Appellant cites many authorities to sustain his position that this is an action ex contractu, but his pleading does not come within the rule announced by any one of them. It is true that in many instances a person who has been injured may elect to sue either in tort or in contract, but this action is clearly based upon the injury and not upon the agreement of carriage and it comes under the provisions of subdivision 3 of section 340 of the Code of Civil Procedure. It is true that the complaint avers the fact that Mrs. Basler paid her fare and the further facts that she was received as a passenger by defendant and was injured by the negligence of its servants while she was such passenger, but there is no allegation that her husband was deprived of her services or that she was put in need of medical attention by reason of the breach of the contract of carriage. The language of the pleading which of course must be taken most strongly against the pleader does not show any reliance upon a breach of the contract of the defendant to transport Mrs. Basler safely. The pleader was evidently following the common practice of setting up the contract of carriage as matter of inducement, to show that the person injured was not a trespasser and that by reason of the relation of passenger and carrier a definite legal duty arose on the part of the latter. In such actions where, as here, the breach of duty and the consequent injury to the passenger are set forth, such violation of its obligation by the common carrier is the gravamen of the action which arises ex delicto and not ex contractu. (Canaday v. United Railways Co., 134 Mo. App. 282, [114 S.W. 88]; Atlantic Pacific R.R. Co. v. Laird, 164 U.S. 393, [41 L. Ed. 485, 17 Sup. Ct. Rep. 120]; Sherman v. Western Stage Co., 22 Iowa, 557; Burrell v. Preston, 54 Hun, 70, [7 N.Y. Supp. 177]; Saltonstall v. Stockton, 21 Fed. Cas. No. 12,271.) Actions for damages because of the forcible ejection from a train of a passenger who is entitled to ride thereon by reason of a contract evidenced by a ticket commonly sound in tort and not in contract. (Head v. Georgia Pacific Ry. Co., 79 Ga. 360, [11 Am. St. Rep. 434, 7 S.E. 217]; Gorman v. Southern Pacific Co., 97 Cal. 1, [33 Am. St. Rep. 157, 31 P. 1112]; Northern Pacific R. Co. v. Pauson, 70 Fed. 588, [17 C.C.A. 287, 30 L.R.A. 730].)
In Webber v. Herkimer, 109 N.Y. 313, [16 N.E. 358], the question presented was whether or not a statute of limitations limiting the time within which an action to recover damages for "a personal injury resulting from negligence" was applicable to the pleading in that case. The court held that whether the action was in form one arising ex contractu or ex delicto, the liability was referable to the common carrier's negligence and came within the statute relating to the limitation upon actions to recover damages for personal injuries and not to that prescribing the time within which a litigant might sue for damages for breach of contract.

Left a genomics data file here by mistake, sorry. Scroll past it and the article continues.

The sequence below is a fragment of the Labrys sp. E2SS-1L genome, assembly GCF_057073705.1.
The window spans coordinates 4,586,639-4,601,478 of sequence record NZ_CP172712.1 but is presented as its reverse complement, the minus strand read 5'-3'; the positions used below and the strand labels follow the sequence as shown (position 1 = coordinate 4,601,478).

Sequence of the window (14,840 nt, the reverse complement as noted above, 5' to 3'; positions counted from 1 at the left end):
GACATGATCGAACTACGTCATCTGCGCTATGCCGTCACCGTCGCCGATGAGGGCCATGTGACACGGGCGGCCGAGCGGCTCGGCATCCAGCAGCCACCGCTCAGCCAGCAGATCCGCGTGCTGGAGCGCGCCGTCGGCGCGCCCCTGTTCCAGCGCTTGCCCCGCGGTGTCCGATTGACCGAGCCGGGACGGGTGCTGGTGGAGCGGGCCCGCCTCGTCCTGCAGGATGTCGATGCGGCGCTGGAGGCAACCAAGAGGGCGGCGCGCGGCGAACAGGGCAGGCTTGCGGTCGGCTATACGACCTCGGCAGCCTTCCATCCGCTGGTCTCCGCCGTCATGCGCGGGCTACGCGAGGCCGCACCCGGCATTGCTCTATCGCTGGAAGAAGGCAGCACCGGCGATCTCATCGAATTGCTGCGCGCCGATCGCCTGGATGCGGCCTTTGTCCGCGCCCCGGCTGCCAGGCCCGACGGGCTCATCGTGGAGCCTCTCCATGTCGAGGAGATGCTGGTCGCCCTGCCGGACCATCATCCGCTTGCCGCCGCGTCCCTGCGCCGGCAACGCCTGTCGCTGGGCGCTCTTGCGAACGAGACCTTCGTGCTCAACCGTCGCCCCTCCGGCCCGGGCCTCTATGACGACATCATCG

It has been held that the word "for" means "by reason of," "because of" and "on account of" and that a statute prescribing a limitation on "actions for injury to the person . . . caused by negligence" should be interpreted to mean "actions `by reason of' or `because of,' or `on account of' injuries to the person caused by negligence." (Sharkey v. Skilton, 83 Conn. 503, [ 77 A. 950].) Applying this rule to our own statute we must hold that the language of section 340 quoted above refers to actions for damages "on account of" personal injuries. In Sharkey v. Skilton, the plaintiff was the husband of the injured woman and there, as here, counsel sought to make a distinction between the direct injury to the wife and the indirect damage and loss to the husband, but the court held that both harmful results had their efficient cause in the accident to her and that therefore the same statute of limitations applied to actions in which the wife was a party and to those in which the husband sued alone because of his relative rights.
Maxson v. Delaware, Lackawanna Western R.R. Co., 112 N.Y. 560 [20 N.E. 544], was a case similar to this in which the husband sued for the loss of his wife's services because of injuries received by her on account of the defendant's negligence. It was held that his cause of action was governed by the statute prescribing the time within which an action might be commenced for a "personal injury, resulting from negligence."
We see no escape from the reasoning of the foregoing authorities. The demurrer was properly sustained for the reason that the cause of action was pleaded as one arising ex delicto, but even if we should regard it as arising upon contract, nevertheless the damages sought are directly referable to the personal injuries suffered by Mrs. Basler and consequently the time for the commencement of the action is limited by the terms of subdivision 3 of section 340 of the Code of Civil Procedure.
Lorigan, J., and Henshaw, J., concurred.